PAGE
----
Psssst: Melchizedek!

(For the sermon that this is an excerpt from, go here.)

The book of Hebrews is a work that trains us to hear the voice of God when we read Scripture. And it not only trains us to hear God’s voice, it trains us to focus especially on what God himself emphasizes, and one way God emphasizes things is by swearing solemn oaths in a few key places in Scripture.

But Hebrews also provides training in how to hear when God drops hints. The author (or speaker, since Hebrews shows so many signs of being composed for oral delivery) seems to delight in bringing out minor scenes from the Old Testament and revealing how much was actually going on there. He presents them as if to say, “did you notice this? Did you hear what God was hinting at here?”

Here comes God’s hint. Pssst: Melchizedek, get it? Eh? See what he’s up to here?

To make sure you get the big picture with Melchizedek in Hebrews 7, here’s a little trick with verses 1-3: Leave out all the extra phrases and just take the first few words of verse one and the last few words of verse 3: “Now this Melchizedek… continues a priest forever.” That’s the key idea about Melchizedek: priest forever.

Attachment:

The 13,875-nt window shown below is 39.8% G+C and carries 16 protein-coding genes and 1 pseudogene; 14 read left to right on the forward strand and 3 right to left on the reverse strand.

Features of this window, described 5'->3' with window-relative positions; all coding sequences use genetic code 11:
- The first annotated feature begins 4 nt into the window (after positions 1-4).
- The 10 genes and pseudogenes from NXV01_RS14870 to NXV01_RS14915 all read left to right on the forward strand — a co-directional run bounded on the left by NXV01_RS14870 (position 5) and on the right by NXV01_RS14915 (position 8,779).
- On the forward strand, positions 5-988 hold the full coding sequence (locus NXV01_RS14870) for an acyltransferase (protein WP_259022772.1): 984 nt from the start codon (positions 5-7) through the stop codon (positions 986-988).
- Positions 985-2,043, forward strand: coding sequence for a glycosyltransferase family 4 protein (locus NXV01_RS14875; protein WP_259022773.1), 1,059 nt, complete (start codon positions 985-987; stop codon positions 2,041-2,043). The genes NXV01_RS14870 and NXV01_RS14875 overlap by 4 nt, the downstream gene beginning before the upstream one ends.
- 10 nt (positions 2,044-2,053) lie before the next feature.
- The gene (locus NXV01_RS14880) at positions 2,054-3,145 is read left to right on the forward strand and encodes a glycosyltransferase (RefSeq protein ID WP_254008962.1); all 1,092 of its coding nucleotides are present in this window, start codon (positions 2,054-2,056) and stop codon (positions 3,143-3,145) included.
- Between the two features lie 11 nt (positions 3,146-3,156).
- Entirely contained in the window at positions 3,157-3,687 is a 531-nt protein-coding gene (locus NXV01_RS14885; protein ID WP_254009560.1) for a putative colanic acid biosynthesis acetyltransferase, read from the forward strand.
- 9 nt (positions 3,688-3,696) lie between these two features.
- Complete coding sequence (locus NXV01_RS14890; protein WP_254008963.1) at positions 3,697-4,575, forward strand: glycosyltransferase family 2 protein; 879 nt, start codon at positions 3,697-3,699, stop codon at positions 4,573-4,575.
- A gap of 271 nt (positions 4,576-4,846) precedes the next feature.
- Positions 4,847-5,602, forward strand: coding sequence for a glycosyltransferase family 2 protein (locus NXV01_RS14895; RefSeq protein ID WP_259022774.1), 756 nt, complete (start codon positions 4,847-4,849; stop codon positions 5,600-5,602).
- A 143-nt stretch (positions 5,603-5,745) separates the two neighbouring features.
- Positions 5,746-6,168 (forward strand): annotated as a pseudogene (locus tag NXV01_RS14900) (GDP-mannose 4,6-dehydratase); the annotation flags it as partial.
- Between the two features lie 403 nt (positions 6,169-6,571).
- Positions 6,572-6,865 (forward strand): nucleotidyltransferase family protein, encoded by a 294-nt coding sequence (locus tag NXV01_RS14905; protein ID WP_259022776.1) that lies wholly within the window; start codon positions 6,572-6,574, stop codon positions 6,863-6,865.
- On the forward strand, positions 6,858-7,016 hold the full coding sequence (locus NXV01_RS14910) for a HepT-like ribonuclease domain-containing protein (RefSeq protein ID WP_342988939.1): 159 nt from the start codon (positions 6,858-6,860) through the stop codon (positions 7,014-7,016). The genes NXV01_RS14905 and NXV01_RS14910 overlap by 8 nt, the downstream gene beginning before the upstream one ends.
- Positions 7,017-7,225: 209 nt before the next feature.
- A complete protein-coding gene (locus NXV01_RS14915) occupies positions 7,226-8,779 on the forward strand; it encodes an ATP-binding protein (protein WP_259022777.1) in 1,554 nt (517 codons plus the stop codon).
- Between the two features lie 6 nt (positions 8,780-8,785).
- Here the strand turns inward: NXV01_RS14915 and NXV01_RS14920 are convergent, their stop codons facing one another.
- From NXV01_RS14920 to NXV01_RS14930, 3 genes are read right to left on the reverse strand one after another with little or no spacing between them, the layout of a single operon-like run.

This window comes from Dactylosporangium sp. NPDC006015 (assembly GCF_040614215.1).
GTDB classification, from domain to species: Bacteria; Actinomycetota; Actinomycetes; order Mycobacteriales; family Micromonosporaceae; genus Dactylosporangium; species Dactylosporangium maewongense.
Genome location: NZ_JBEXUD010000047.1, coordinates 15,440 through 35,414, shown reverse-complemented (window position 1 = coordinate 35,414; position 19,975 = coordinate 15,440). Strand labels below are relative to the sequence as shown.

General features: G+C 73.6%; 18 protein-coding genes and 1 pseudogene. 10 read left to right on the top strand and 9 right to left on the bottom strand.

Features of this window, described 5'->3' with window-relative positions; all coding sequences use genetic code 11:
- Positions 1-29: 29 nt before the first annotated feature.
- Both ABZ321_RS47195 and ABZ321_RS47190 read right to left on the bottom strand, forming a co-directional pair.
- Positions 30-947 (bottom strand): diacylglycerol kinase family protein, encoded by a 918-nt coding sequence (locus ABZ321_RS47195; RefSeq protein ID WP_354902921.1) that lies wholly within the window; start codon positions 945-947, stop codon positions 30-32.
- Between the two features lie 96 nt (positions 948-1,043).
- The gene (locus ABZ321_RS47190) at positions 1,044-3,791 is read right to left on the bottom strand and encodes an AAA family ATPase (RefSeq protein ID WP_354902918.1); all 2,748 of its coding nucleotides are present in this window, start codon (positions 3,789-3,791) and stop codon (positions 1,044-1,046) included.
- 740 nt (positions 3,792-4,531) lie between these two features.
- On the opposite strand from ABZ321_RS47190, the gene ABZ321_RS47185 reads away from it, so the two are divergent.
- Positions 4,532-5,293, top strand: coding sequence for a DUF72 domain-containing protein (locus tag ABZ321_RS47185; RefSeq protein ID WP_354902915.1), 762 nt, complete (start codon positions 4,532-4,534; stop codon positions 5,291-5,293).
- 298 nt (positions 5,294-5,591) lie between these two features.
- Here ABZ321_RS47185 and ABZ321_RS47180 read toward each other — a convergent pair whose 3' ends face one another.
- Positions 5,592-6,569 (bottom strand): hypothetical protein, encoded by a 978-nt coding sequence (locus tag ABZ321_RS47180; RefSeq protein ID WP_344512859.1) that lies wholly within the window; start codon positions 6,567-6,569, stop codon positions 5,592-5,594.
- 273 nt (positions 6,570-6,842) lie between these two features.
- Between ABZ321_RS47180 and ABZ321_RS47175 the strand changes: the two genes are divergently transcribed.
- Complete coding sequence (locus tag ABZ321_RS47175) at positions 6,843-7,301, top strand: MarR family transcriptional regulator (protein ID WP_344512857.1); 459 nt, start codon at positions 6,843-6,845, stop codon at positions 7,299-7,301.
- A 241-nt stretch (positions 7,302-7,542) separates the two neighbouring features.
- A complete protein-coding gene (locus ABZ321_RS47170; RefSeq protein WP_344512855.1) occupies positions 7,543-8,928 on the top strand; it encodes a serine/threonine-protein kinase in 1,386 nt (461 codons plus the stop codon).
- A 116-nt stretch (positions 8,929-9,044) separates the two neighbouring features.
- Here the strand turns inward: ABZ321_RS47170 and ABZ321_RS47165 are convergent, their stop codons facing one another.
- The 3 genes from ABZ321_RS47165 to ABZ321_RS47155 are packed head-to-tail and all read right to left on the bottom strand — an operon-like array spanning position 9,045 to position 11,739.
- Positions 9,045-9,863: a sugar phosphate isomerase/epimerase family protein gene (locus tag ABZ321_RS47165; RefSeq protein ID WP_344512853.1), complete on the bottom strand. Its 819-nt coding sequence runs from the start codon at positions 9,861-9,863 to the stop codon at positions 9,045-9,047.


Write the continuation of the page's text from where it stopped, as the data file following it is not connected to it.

Melchizedek skips across the surface of the Bible like a stone over a lake: Three short verses in Genesis. A thousand years later, one verse in a Psalm. A thousand years later, Hebrews. As W. H. Griffith-Thomas points out, “Melchizedek is mentioned three times in Scripture: in history (Gen 14); in prophecy (Ps 110); and in doctrine (as here), this last being based on the other two.”

Look at that first occurrence, in the history of Genesis 14:18:

18. And Melchizedek king of Salem brought out bread and wine. (He was priest of God Most High.) 19. And he blessed him and said,

“Blessed be Abram by God Most High,

Possessor of heaven and earth;

20. and blessed be God Most High,

who has delivered your enemies into your hand!”

And Abram gave him a tenth of everything.

That’s it. You can do a comprehensive, exhaustive study of every mention of Melchizedek in the entire canon of Scripture by reading those three verses, one verse from the Psalms, and then Hebrews.

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